For the third blog post on this topic I wanted to use Python to generate different pieces of art without relying entirely on the random function. I decided to use the tweepy library, mainly because I had already used it to post content to Twitter but had never investigated how it could be used to read information back from Twitter.
It didn’t take long to find out how to read the latest 10 tweets from my own timeline using Python. Then I split the individual words into a list and sorted them into alphabetical order (for no real reason at the moment, but frequency analysis will follow!). Then I used the write method from the Turtle graphics library to place each word at a random location on the screen. This was my first attempt:
A bit tricky to read the words I thought. And I’d accidentally forgotten to penup before moving the turtle. However this accidental vector spider web became part of the artwork (because when I removed it, it looked quite boring).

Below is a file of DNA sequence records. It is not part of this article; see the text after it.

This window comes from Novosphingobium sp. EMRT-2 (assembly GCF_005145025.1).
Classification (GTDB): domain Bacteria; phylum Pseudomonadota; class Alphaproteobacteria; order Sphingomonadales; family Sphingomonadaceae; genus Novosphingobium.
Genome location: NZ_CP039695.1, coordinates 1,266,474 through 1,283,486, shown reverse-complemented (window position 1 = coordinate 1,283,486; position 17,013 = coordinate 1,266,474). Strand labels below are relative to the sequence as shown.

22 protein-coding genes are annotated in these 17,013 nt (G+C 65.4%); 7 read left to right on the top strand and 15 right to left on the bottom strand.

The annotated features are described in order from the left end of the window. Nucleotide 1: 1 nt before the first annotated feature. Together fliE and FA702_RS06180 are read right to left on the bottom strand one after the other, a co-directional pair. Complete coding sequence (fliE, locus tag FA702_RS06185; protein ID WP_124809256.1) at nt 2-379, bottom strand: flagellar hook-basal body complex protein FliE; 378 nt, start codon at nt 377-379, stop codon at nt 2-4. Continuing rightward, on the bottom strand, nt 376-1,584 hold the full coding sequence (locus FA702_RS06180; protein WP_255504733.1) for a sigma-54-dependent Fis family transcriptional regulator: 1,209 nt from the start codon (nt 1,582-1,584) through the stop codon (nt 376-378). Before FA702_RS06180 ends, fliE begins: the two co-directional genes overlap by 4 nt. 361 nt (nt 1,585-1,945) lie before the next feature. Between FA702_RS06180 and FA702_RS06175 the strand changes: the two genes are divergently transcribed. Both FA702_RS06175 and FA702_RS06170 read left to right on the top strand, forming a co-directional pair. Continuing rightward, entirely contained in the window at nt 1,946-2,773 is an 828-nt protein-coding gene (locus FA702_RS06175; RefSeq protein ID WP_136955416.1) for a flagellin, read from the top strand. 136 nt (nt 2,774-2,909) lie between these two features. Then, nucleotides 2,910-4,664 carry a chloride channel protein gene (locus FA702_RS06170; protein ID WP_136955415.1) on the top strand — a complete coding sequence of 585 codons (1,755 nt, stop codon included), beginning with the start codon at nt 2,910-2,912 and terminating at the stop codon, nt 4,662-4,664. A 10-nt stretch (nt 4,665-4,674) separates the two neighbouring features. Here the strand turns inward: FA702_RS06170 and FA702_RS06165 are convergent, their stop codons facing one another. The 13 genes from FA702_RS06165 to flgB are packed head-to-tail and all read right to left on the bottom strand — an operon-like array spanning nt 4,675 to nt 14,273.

A little while later I was able to change the font size at random (I changed the font to palatino after experimenting with a few others) and changing the pencolor in the same way as previous Python art programs changed the text colour too.
I had a lot of text to display, even just from 10 tweets, so I thought of ways to reduce the amount. I wrote a little Python subroutine that removed hashtags, mentions and URLs (as well as any other non ASCII text) and that was enough!
The video below shows the program in action. I decided to make a video this time because you can make out the individual words much more clearly at the beginning of the drawing than at the end!
As before the code is now on github (with my tweepy details removed for security). I’ve left in a commented out section of code that allows you to run a search for a keyword, hashtag or phrase instead of taking the latest timeline so you can experiment.
Any comments or improvements would be much appreciated!